How Do Members of Congress Make Up Their Minds?

James A. BarnesContributing editor
December 18, 2013, 6:00 PM UTC

Insiders in both parties gave their highest rating to "quantitative local impact" research.

As House Speaker Tip O’Neill used to say, “All politics is local.”

Political insiders see inputs from the home front as having the biggest sway over Members of Congress when they tackle an issue. This is one of the key findings of a YouGov survey of almost 200 political elites—campaign consultants, party strategists, operatives and lobbyists—conducted in late November.

When asked to rate the types of research on a scale of 1-to-5 that are helpful to “how a Member of Congress makes a decision on an issue” (with 1 being very unhelpful and 5 being very helpful) there was a similar bi-partisan consensus among Insiders that the local touch is key.

Insiders in both parties gave their highest rating to “quantitative local impact” research “(e.g. impact study on district),” Democrats 4.0, Republicans 4.2. Also garnering a high score from Insiders in both parties was “local stories (e.g. on-the-ground experience of a business owner),” Democrats 3.9, Republicans 4.1.

The lowest rating, again in both parties, was for research based on “quantitative national impact (e.g., Ernst and Young study),” Democrats 2.9, Republicans 3.2. Likewise, the helpfulness of a “broad public opinion survey” was rated relatively low: Democrats 3.2, Republicans 3.3.

When a separate panel of congressional staffers was asked to rate value of the same list of factors, they generally shared the sentiments of the political Insiders on this question. But they diverged interestingly in rating the helpfulness of “information from committees and leadership offices.” Overall, the average score from all political Insiders on this input was 3.5 while the average score from congressional staffers was 4.0. Perhaps the latter group is more sensitive to the crack of the whip.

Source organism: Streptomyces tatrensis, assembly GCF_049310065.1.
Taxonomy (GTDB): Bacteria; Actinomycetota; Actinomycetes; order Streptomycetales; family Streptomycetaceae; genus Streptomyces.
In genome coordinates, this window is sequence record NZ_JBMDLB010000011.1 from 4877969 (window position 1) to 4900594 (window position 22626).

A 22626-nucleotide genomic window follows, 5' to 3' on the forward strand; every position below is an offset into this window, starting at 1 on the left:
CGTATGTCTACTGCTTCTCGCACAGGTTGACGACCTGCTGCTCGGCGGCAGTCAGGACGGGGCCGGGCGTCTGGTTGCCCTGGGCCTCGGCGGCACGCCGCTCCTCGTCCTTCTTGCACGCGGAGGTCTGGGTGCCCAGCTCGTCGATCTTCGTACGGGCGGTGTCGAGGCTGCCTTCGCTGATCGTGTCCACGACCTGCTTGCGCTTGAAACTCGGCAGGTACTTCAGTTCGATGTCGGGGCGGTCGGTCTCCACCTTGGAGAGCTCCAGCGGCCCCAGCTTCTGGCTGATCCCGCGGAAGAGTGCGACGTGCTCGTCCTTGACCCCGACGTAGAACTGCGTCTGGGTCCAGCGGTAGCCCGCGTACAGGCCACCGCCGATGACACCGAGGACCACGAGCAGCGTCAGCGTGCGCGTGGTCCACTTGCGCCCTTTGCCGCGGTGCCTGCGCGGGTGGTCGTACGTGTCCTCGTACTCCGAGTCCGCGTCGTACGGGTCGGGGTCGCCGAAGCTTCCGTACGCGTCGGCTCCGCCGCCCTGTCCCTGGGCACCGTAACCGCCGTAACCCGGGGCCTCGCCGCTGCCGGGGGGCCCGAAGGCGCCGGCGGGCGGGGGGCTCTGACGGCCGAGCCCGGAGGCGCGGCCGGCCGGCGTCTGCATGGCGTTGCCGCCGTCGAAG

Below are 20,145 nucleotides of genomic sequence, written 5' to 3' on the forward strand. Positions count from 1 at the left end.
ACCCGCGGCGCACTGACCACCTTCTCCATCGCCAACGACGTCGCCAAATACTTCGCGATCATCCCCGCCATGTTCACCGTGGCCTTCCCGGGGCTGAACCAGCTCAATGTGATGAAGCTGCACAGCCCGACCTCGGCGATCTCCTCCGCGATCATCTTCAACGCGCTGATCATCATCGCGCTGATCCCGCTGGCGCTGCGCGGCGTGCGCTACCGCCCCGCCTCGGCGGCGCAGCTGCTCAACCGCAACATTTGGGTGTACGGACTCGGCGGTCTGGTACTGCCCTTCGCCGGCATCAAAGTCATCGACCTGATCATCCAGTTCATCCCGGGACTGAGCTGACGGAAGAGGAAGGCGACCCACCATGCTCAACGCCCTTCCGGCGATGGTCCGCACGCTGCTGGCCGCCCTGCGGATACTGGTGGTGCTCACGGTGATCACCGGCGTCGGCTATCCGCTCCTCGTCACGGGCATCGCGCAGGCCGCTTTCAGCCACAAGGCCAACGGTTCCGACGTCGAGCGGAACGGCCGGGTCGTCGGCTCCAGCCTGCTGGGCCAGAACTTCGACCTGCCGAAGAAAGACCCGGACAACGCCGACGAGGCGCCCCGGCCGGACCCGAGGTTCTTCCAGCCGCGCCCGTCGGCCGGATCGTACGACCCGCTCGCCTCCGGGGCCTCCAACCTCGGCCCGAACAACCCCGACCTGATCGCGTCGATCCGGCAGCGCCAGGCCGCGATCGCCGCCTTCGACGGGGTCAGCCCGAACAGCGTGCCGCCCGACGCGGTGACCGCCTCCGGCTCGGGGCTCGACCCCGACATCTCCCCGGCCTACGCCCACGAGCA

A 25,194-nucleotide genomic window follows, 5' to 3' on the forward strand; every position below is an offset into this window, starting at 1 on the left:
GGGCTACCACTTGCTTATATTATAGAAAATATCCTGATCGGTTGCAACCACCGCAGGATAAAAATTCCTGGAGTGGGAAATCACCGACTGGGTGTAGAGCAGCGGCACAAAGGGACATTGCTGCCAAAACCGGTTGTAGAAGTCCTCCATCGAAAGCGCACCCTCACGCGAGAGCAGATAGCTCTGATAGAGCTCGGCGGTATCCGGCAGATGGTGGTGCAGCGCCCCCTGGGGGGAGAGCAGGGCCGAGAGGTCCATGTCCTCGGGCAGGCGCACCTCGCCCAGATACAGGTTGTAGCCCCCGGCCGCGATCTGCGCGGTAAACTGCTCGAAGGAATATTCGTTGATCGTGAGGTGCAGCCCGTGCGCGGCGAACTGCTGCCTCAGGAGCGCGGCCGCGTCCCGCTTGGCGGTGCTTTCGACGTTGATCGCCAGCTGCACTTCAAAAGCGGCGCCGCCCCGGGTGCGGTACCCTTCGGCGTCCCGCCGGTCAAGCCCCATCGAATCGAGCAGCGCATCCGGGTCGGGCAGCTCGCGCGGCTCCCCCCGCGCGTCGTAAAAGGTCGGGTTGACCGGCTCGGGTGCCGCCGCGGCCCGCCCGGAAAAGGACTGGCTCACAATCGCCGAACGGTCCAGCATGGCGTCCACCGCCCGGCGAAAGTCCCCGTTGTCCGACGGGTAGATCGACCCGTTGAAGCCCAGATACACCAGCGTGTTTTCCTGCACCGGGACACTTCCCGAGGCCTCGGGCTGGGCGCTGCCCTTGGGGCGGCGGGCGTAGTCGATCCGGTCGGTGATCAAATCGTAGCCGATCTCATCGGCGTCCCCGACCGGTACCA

Note to hard-bitten skeptics out there, we didn’t include an option that related to campaign contributions. That’s for a future survey.      

And what about the news consumption habits of congressional offices? Yet again, there was a lot agreement in the perceptions of Democratic and Republican Insiders regarding which media a congressional office pays the most attention to (again on a 1-to-5 scale with 5 being close attention and 1 being no attention at all).

Insiders gave their highest ratings to: state and local newspapers, D’s 4.2, R’s 4.3; and local TV, D’s 3.7; R’s 4.0.

What about The New York Times or CNN or FOX? Meh. Political Insiders gave an average score of 3.5 to national newspapers and 3.4 to national television programing in terms of what they think congressional offices pay attention to.

But guess what? Those congressional staffers are watching and reading what most Insiders are. Congressional staffers agreed that a good deal of attention is paid to state and local papers (4.3) and local TV (3.8), but they also assigned a 4.3 rating to national newspapers and a 4.1 rating national TV. They also rated “DC-centric outlets (Politico, The Hill) at 4.1, while Political Insiders overall scored the Inside-the-Beltway media at 3.6.  

-- James A. Barnes

James A. Barnes is a veteran Washington journalist who created the National Journal Political Insiders Poll and conducted elite surveys for CNN during the 2012 Republican presidential nominating contest.  The YouGov Political Insiders Survey is comprised of interviews with leading players in political and policy campaigns in Washington D.C. and in state capitals around the country.

Topline results can be found here. 
Detailed results can be found here. 
Full report from Hamilton Place Strategies survey can be found here.

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